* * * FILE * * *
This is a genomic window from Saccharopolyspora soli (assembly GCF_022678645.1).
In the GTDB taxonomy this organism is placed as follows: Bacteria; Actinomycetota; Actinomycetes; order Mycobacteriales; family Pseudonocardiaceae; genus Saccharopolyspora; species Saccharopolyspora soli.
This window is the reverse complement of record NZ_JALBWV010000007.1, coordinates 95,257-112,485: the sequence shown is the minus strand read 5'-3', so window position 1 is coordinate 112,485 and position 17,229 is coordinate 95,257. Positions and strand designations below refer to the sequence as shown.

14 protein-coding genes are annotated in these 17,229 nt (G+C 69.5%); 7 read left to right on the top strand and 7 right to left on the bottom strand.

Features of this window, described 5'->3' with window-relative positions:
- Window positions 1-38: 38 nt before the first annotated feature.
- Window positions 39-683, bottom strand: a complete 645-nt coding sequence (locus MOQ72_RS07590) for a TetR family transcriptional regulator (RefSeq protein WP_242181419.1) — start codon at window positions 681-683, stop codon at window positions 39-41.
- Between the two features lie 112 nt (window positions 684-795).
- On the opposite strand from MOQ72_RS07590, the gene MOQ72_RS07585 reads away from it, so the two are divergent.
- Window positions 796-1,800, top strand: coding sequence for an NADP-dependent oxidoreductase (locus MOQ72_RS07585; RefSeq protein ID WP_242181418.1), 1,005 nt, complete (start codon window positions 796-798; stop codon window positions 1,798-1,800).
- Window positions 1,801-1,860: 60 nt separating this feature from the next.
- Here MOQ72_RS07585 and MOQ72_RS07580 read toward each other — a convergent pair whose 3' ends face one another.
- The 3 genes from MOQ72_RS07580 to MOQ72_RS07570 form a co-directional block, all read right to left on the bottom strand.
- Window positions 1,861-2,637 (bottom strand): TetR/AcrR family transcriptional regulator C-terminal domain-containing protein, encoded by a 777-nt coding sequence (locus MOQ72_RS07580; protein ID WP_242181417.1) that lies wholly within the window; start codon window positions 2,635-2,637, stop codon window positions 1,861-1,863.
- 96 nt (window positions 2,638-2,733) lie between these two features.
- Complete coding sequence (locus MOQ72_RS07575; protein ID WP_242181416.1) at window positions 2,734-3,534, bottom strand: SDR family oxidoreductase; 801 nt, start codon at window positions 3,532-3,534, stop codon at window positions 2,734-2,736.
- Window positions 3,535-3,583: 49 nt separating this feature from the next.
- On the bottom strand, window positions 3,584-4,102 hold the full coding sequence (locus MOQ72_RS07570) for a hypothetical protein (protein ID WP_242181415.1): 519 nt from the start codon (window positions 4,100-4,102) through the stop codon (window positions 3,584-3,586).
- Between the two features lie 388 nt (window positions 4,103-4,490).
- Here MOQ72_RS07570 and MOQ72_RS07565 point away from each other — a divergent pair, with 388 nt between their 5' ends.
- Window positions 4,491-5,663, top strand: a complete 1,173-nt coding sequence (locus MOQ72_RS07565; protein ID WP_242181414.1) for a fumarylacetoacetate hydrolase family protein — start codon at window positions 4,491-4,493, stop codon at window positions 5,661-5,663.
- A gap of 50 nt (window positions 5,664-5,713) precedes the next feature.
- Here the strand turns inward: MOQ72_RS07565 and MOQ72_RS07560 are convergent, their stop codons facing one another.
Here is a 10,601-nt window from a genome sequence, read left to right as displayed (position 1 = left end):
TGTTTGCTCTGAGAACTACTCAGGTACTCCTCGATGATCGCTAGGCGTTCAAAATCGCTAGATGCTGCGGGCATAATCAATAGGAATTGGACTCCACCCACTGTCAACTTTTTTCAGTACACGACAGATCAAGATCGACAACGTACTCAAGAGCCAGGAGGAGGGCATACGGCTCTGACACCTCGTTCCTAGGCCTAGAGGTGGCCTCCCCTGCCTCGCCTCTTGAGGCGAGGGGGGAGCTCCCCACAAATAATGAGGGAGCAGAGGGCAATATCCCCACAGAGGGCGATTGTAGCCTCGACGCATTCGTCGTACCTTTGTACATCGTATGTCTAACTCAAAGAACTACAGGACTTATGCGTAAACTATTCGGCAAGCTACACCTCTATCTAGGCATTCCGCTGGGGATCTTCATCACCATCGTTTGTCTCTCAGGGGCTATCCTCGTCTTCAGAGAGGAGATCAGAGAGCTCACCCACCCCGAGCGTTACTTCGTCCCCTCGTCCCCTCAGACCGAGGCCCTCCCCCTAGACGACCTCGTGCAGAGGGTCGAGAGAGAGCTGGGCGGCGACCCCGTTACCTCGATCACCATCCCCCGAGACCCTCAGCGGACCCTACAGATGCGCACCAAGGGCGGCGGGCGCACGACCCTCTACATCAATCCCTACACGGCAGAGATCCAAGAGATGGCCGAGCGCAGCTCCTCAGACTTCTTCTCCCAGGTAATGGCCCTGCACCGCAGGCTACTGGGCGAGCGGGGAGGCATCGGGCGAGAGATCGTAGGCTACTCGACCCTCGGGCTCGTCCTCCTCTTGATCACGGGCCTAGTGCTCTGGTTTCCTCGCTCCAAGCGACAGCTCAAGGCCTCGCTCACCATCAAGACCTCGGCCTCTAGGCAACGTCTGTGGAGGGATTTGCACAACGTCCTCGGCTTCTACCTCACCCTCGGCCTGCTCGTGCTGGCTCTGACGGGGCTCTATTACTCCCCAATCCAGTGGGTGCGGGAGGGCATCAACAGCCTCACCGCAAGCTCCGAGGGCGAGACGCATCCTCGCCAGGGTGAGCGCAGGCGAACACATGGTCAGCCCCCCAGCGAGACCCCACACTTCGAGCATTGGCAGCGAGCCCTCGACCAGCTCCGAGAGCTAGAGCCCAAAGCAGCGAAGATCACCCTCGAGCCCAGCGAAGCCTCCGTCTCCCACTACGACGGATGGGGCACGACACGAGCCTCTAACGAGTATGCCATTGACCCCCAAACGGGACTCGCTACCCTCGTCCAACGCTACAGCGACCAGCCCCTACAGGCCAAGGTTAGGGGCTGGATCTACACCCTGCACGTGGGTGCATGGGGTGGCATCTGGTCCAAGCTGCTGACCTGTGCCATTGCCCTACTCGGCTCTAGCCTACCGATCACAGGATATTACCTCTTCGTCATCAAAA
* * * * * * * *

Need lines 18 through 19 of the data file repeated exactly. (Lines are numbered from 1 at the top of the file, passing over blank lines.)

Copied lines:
- On the bottom strand, window positions 3,584-4,102 hold the full coding sequence (locus MOQ72_RS07570) for a hypothetical protein (protein ID WP_242181415.1): 519 nt from the start codon (window positions 4,100-4,102) through the stop codon (window positions 3,584-3,586).
- Between the two features lie 388 nt (window positions 4,103-4,490).